Malaria is a persistent cause of mortality impacting most significantly children under the age of 5 and expectant mothers. It is spread by the female Anopheles mosquito. In Malawi and sub-Saharan Africa the predominant malaria parasite is Plasmodium Falciparum which is responsible for almost every death. It can cause severe malaria through its rapid multiplication within the blood. The infected parasites clog small blood vessels and if this occurs in the brain, cerebral malaria, a potentially fatal complication, results.

Transmission is greatest in the rainy season (Nov to Apr). The Lakeshore and the Lower-Shire Valley are the areas most prone to transmission. Activities such as improved malaria control, distribution of ITNs, improved diagnostice testing and treatment options (Artemisinin based combination therapy) have contributed to the general drop in mortality rate for children under five years of age fell by 36 percent between 2004 and 2014.

Worldwide the risks to continuing progress in reducing the malaria caused mortality rate are the appearance of insecticide resistant Anopheles mosquitos and anti-malarial resistant Plasmodium parasites. An increasing number of reports of insecticide resistance and the rise of multiple insecticide resistant vectors pose challenges to vector control and to the benefits from insecticide treated bed-nets. Plasmodium Falciparum resistance to Artemisinin has been reported in South-East Asia and would be a major public health issue should it migrate to sub-Saharan Africa.

Malawi's continuing fight against malaria include the following activities:

  • Ongoing distribution of ITNs to pregnant women and children under 1 year at ANCs or maternity
  • Localized (high burden areas) Indoor Residual Spraying
  • Improved case management
  • Use of intermittent preventative treatment in pregnancy
  • Capacity Building in Helath System
  • Motivating behavioural change through communications
Health Care System

Malawi operates a tertiary healthcare system. The top tier consist of the Central Hospitals (Kamuzu - Lilongwe, Mzuzu, Queen Elizabeth - Blantyre and Zomba). Below them are the District Hospitals located in each of Malawi's 28 districts. Note: Mzimba districts is divided into Mzimba North and South. Mzuzu Health Centre functions effectively as District Hospital for Mzimba North but remains resourced as a Health Centre. The front-line primary care facilities which carry the main load are urban and primary health centres, rural and community hospitals. These are often unstaffed and always under resourced. Getting effective health care into rural communities is a major issue. CHAM operate hospitals, community hospitals and health centres which charge a small fee and as a result are often significantly underutilized in comparison to the Government facilities. CHAM also run 10 Training Colleges which are responsible for the education of the majority of mid-level Health Professionals.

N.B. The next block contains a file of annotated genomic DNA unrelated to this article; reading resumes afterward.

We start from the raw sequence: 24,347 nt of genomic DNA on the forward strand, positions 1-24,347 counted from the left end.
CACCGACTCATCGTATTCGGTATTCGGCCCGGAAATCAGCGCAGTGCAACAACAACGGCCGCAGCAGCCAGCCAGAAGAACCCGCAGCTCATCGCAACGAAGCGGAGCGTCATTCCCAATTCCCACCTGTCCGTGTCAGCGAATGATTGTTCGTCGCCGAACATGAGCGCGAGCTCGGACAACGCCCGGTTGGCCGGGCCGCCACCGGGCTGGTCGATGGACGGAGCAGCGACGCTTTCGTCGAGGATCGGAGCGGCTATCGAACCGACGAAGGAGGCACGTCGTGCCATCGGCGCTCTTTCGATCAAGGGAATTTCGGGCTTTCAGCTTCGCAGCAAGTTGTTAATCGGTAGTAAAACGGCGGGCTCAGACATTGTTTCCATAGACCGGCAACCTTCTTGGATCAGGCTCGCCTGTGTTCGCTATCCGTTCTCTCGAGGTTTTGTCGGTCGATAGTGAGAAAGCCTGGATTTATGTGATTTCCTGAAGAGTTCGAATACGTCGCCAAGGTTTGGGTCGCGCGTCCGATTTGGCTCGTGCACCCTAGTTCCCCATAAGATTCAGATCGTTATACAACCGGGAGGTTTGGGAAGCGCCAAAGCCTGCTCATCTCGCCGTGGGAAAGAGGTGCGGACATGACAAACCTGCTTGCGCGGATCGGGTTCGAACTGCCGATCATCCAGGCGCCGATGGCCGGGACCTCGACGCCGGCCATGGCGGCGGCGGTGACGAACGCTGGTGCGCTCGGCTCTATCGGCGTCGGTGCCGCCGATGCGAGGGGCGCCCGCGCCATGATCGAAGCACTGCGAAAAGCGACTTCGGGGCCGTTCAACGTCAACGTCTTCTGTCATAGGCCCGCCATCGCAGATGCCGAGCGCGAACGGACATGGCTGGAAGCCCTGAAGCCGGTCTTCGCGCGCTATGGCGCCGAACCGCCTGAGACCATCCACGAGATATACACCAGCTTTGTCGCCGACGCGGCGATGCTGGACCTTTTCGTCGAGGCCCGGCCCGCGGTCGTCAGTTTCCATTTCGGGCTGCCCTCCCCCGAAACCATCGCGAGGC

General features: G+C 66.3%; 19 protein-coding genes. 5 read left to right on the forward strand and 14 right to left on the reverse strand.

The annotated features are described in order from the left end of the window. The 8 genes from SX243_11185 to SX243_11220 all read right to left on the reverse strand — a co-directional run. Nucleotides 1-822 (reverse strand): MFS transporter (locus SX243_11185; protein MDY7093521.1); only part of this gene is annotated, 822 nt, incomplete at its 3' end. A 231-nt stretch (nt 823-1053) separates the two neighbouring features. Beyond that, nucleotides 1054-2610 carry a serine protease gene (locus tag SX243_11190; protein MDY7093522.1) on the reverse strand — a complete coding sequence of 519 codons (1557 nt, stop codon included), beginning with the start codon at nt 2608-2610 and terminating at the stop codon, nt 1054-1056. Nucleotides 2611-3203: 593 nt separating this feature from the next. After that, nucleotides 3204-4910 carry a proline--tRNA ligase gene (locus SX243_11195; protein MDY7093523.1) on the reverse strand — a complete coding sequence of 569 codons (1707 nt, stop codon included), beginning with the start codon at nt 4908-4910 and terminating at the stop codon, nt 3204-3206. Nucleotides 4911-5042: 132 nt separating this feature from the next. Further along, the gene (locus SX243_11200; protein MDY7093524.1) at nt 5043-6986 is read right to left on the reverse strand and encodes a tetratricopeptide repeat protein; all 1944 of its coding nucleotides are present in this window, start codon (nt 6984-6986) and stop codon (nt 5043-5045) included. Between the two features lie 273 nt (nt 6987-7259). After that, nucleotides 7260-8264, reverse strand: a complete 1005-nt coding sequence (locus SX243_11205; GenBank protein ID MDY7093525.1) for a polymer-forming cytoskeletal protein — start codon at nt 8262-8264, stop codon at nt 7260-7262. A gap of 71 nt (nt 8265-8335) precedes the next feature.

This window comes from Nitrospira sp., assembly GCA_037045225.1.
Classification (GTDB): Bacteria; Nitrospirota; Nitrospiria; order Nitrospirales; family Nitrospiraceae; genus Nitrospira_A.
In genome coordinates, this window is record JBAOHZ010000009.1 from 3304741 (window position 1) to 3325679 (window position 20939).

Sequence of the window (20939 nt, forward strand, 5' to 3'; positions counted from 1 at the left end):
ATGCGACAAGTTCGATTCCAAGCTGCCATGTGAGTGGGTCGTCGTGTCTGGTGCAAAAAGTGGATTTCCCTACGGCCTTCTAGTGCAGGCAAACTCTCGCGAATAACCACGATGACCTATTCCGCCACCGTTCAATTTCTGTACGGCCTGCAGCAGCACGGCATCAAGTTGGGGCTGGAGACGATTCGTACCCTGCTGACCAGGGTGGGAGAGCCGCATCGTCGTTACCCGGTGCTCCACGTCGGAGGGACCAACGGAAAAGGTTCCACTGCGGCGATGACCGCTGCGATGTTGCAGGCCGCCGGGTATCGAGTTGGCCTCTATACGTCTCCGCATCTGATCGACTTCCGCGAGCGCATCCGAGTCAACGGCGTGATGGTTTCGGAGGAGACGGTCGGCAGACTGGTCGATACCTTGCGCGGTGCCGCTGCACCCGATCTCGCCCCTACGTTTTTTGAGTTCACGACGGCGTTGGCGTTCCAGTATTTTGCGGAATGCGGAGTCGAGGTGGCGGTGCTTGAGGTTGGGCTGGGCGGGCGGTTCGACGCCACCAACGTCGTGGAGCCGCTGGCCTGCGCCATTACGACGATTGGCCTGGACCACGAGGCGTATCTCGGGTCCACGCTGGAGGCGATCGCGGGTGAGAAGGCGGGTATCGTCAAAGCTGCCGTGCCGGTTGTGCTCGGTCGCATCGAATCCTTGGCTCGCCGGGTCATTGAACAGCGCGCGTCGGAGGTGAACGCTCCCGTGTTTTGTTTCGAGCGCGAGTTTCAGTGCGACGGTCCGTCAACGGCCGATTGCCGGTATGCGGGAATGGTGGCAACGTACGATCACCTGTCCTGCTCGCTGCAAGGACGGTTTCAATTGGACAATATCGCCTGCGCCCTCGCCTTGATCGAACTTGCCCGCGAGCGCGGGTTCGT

Through 2006 - 2013 Malawi succeeded in meeting the goal of the Abuja Declaration (2000) of having Health Expenditure as % of Government Expenditure >15%. The deluge of 2014-2015 and the following period of drought together with reduced donor funding of the government budget have however seriously challenged the nation's finances and all district hospitals are experiencing reduced funding and non-availability of essential drugs.

A sustained effort in recent years in executing a Nurse/Midwife Training Operational Plan and driven by international aid (CDC, PEPFAR, USAID, UNFPA, GAIA , Melinda & Bill Gates Foundation) as well as National Bank of Malawi has seen the number of nurse / midwifes increase from 3 per 10,0000 in 2010 to 6 per 10,000 in 2015 (data source NONM). In comparison Australia, UK and US have ~ 100 per 10,000 while countries such as Belgium, Denmark, Iceland, Ireland and Switzerland have >150 per 10,000. (Data source World Bank). This resulted in effective vacancy rate being reduced from 76% to 60%. Although as is evident a significant number of vacancies remain the government has been unable to fund positions for the 2015 cohort of graduating NMTs. That a significant number of trained graduates are unable to exercise their skills in a country that is so short of these skills is tragic.

At 0.3 doctors per 10,000 population (2013) Malawi has one of the lowest doctor:patient ratios in the world.

In 2000 a WHO report rated Malawi's Health Care System 185 out of 190 in the world. Despite government investment the system remains disorganized, disfunctional and short of resources (essential drugs, equipment, materials, staff etc.). In common with many Malawian organizations management and adminstration skills are lacking.

Other comments?